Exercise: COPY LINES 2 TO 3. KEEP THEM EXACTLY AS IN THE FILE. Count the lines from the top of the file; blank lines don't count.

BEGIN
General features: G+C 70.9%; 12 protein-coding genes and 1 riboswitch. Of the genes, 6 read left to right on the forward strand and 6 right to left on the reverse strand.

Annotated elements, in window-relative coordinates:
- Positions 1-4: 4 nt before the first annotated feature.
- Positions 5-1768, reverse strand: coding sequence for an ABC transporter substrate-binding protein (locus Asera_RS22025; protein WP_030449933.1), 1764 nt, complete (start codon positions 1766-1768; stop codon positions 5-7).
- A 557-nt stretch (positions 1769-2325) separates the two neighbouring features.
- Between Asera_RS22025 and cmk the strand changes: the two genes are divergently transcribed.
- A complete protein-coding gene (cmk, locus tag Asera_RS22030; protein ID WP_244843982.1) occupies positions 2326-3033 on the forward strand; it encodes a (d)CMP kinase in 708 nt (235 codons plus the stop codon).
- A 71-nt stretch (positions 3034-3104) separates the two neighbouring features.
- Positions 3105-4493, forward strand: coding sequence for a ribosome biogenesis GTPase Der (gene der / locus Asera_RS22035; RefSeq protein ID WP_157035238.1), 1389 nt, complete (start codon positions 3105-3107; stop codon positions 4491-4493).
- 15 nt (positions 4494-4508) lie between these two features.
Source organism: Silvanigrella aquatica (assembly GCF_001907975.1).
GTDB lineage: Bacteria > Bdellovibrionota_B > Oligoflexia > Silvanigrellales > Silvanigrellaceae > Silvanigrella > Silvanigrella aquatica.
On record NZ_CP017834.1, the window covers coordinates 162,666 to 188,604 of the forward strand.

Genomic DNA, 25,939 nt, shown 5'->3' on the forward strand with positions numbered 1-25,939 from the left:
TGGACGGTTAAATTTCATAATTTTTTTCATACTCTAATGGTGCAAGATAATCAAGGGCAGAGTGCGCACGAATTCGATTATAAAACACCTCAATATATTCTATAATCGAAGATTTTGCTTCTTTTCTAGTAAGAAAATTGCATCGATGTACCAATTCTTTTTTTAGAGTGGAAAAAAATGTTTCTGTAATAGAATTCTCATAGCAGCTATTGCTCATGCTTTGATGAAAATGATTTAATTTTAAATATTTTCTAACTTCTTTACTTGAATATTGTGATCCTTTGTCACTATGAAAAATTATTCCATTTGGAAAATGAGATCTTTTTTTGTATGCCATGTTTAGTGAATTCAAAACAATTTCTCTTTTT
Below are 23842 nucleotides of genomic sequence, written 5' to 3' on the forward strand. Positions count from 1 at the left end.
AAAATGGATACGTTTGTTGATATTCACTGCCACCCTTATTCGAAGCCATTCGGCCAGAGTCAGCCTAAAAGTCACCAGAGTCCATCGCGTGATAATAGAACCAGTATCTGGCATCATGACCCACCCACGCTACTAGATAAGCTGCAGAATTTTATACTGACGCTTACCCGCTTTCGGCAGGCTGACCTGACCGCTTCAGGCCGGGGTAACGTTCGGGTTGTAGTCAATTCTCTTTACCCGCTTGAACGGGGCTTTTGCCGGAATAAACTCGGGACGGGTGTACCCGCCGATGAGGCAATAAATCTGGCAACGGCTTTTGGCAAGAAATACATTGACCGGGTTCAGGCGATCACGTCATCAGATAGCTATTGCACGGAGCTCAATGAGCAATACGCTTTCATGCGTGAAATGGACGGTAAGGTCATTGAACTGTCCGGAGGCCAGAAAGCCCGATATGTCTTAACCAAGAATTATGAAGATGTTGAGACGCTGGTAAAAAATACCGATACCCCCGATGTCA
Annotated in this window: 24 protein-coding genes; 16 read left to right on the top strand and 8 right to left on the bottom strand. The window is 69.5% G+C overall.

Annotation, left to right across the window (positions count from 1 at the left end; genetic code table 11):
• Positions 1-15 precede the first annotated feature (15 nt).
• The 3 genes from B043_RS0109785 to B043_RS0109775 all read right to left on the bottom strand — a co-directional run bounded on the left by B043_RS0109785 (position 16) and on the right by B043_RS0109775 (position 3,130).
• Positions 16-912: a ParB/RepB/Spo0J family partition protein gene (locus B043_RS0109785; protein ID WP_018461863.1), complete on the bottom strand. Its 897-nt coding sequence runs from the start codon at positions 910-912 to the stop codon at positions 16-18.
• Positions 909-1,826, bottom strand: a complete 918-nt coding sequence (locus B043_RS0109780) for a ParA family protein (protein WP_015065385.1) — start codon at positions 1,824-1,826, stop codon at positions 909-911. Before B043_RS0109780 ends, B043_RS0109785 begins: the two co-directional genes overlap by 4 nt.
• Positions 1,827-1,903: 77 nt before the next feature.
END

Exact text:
Annotated elements, in window-relative coordinates:
- Positions 1-4: 4 nt before the first annotated feature.